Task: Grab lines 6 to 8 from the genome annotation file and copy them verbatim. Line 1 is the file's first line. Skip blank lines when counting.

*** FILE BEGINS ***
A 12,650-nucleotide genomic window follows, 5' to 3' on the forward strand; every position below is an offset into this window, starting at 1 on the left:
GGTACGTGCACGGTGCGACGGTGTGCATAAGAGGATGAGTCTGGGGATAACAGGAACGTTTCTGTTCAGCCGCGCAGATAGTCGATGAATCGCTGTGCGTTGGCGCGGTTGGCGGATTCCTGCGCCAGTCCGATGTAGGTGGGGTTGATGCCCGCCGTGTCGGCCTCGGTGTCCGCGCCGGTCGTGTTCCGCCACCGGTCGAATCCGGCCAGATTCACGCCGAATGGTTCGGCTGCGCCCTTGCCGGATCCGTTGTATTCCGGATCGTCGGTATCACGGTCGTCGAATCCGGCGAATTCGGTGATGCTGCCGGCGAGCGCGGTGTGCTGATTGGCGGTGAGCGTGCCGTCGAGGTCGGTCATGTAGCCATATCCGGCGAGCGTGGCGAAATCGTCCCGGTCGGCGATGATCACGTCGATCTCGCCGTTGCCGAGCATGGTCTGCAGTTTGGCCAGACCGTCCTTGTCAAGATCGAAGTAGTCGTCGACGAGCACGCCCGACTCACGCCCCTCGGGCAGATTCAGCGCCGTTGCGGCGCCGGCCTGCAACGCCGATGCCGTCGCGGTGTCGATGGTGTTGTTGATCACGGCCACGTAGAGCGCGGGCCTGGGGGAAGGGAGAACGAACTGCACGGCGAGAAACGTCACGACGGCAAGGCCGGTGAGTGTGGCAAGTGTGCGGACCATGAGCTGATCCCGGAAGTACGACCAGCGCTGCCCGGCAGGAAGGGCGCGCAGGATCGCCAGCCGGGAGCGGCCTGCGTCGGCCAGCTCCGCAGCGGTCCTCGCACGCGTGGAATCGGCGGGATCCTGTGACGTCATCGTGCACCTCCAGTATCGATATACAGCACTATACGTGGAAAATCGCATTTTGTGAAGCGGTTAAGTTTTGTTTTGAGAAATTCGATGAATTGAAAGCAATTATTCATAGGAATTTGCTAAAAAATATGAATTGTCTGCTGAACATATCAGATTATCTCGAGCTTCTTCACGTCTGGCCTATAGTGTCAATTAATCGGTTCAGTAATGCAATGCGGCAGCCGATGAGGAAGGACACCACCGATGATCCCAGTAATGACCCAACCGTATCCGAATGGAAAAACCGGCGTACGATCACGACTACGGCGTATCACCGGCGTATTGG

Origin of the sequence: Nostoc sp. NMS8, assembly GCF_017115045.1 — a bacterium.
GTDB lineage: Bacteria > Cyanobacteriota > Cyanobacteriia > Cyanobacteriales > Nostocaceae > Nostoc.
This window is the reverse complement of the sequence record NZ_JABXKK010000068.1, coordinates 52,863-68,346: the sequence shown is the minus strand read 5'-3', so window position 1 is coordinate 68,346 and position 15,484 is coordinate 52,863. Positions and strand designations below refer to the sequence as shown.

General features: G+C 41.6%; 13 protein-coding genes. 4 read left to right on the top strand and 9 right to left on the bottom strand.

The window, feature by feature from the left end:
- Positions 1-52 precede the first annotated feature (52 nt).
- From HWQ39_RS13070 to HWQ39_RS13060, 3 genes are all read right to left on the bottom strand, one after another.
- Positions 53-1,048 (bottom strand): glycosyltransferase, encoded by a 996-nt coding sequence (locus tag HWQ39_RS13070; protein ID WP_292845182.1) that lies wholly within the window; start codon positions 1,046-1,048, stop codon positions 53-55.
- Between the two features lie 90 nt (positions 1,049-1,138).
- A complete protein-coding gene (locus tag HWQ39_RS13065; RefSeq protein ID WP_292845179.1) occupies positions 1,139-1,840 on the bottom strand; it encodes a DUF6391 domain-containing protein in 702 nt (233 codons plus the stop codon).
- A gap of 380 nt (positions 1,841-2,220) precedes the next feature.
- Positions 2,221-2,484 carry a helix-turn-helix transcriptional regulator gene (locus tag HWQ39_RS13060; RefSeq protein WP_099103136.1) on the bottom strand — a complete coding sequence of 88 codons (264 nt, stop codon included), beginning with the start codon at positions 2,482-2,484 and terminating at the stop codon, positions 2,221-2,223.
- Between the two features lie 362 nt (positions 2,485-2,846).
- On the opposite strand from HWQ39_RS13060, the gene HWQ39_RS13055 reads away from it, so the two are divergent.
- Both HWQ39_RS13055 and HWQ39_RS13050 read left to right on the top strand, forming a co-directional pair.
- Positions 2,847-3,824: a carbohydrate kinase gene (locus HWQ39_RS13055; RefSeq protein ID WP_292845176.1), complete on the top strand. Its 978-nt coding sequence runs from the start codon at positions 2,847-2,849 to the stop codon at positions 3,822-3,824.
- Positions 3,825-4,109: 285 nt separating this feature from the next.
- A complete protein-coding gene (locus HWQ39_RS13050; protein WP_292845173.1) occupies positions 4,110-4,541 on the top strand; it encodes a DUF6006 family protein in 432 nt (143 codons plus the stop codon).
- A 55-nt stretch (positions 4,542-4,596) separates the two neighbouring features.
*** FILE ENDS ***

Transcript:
General features: G+C 41.6%; 13 protein-coding genes. 4 read left to right on the top strand and 9 right to left on the bottom strand.

The window, feature by feature from the left end:
- Positions 1-52 precede the first annotated feature (52 nt).